“Whatever level the rider, I want riders to feel they have access to our vision to give the riders the best out of it the best we can. Even if they don’t end up riding a bike they could go on to be a mechanic, work with the media or management in the sport, which offers such a great life, and the BYN is a good foundation for that.”
Talking about the planned British Motocross Festival championship on Easter weekend Hockey explains how he sees this developing into something much bigger in future. In the past youngsters, and in the day Hockey himself rode, it was possible to talk to the likes of Dave Thorpe or even Roger Harvey, who were always happy to give their time. The idea is that the British Motocross Festival gives that access to the BYN riders, to be seen by the teams and to talk to the likes of Tommy Searle, who is perhaps in the position they want to be in 10 years’ time.
Hockey believes there is more help out there to bring to BYN riders, perhaps even with the likes of Sport England, and he, along with his RHL Activities team, is passionate about helping the next generation of talent along the way. In addition, the infrastructure at the Judd KTM British Youth National Championship is ever-improving – sponsorship funds are being put back into the championship to continue its development.
“Motorsport is a big business in the UK as it generates a lot for the economy, we should be embracing that more from grass roots level upwards. We should also offer more support to our junior athletes. We are working towards that and looking down each avenue to achieve that.”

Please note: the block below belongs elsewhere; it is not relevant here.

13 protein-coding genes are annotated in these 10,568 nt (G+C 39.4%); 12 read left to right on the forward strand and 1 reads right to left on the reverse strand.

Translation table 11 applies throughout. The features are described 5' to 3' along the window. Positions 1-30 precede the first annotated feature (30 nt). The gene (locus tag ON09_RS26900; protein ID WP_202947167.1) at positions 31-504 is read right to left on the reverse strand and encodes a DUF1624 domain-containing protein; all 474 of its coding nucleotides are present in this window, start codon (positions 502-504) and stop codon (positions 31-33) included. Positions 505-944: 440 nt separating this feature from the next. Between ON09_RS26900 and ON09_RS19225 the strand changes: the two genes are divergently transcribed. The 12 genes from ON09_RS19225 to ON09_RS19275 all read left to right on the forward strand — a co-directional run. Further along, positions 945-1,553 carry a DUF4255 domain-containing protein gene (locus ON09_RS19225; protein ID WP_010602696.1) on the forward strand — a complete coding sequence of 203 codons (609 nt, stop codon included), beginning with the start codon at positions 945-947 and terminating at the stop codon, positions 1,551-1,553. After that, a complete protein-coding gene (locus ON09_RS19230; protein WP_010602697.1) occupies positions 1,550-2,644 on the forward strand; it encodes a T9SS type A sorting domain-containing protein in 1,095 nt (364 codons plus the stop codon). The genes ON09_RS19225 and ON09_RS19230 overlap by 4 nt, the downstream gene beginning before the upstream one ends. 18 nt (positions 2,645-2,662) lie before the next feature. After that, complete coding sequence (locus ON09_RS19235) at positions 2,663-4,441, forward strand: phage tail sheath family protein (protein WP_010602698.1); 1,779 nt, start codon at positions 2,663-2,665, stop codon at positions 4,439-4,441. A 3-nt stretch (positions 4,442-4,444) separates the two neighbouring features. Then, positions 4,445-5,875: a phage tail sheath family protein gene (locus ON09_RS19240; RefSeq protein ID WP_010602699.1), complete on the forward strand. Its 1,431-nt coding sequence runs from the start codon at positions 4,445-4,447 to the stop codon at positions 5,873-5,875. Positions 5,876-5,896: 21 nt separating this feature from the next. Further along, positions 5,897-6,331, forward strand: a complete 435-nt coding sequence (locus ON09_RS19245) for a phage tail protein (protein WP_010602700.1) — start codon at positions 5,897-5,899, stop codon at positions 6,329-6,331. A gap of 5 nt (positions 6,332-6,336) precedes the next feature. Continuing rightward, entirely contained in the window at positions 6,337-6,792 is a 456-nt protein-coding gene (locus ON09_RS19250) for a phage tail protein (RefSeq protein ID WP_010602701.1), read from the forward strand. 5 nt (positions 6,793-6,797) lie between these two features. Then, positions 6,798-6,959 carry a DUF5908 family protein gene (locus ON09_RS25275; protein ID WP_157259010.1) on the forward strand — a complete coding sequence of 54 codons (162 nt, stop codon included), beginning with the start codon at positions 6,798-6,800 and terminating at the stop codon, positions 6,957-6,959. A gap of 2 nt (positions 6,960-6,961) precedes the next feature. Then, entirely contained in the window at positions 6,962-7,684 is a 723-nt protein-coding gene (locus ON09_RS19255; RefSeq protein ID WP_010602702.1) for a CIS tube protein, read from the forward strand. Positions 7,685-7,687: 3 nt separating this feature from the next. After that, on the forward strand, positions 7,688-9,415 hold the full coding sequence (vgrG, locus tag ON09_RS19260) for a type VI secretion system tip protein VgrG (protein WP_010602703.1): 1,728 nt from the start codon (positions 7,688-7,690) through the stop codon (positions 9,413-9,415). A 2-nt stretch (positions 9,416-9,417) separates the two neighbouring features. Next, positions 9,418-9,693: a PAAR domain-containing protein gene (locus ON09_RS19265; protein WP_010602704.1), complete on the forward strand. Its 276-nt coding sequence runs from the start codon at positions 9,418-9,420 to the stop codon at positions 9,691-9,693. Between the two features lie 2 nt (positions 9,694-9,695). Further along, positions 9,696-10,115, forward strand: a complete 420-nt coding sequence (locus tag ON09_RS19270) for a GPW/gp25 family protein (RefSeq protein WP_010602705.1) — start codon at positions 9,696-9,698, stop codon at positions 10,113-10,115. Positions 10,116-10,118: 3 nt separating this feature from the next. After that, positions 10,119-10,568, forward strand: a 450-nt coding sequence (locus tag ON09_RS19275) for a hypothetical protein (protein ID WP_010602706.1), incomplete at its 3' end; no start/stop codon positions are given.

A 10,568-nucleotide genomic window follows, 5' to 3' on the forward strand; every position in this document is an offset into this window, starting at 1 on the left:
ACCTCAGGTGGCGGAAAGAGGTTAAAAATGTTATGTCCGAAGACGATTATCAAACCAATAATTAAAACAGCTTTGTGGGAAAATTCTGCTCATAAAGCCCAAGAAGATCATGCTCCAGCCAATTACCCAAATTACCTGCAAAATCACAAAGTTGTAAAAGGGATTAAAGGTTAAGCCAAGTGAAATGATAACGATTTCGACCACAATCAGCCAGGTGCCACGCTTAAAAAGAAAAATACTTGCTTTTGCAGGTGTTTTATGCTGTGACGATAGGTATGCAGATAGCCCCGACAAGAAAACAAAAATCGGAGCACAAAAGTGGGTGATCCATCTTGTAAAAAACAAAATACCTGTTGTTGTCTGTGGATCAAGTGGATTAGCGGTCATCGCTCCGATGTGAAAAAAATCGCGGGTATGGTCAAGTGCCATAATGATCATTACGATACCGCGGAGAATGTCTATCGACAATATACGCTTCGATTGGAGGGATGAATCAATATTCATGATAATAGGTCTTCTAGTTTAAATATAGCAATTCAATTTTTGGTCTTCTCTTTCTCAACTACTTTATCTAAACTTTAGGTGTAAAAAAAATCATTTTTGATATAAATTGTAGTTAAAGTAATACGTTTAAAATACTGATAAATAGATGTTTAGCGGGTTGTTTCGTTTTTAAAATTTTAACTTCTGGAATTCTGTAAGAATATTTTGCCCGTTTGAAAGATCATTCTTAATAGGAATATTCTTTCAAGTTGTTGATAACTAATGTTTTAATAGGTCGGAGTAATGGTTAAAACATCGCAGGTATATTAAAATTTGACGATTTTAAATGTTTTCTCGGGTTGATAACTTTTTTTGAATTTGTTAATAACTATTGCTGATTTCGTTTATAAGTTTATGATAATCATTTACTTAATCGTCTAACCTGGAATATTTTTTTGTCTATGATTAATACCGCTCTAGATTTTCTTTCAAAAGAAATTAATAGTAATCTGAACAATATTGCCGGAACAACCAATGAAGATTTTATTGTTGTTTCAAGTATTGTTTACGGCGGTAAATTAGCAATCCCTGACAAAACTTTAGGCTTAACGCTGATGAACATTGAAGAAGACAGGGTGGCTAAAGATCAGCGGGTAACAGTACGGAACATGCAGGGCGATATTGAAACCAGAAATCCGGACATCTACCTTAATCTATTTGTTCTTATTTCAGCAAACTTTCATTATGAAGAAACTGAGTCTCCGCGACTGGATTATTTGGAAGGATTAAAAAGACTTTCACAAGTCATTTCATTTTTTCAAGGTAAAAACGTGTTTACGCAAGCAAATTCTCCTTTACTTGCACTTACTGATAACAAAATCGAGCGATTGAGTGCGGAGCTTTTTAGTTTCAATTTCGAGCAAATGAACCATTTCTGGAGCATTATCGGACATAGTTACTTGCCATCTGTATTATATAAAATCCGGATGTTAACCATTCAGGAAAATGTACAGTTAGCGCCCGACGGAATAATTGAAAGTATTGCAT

“We are also building infrastructure all of the time. We have our own timing truck now, and we’re building our medical unit, so we have continuity between events. It’s multi-purpose, so it can be used at BYN to Grand Prix level, the only difference being how many people work out of it. That’s the plan, and that’s where the sponsorship money goes. We invest our money back into it to grow it. We have a lot of plans and we are motivated.”
To see the young-guns in action check-out www.rhlactivities.com for the Judd KTM British Youth National Championship. Alternatively, head to the British Motocross Festival, which incorporates both the junior series and the Maxxis British Motocross Championship on March 30 – April 1 in Culham, Oxford – more details on the RHL website.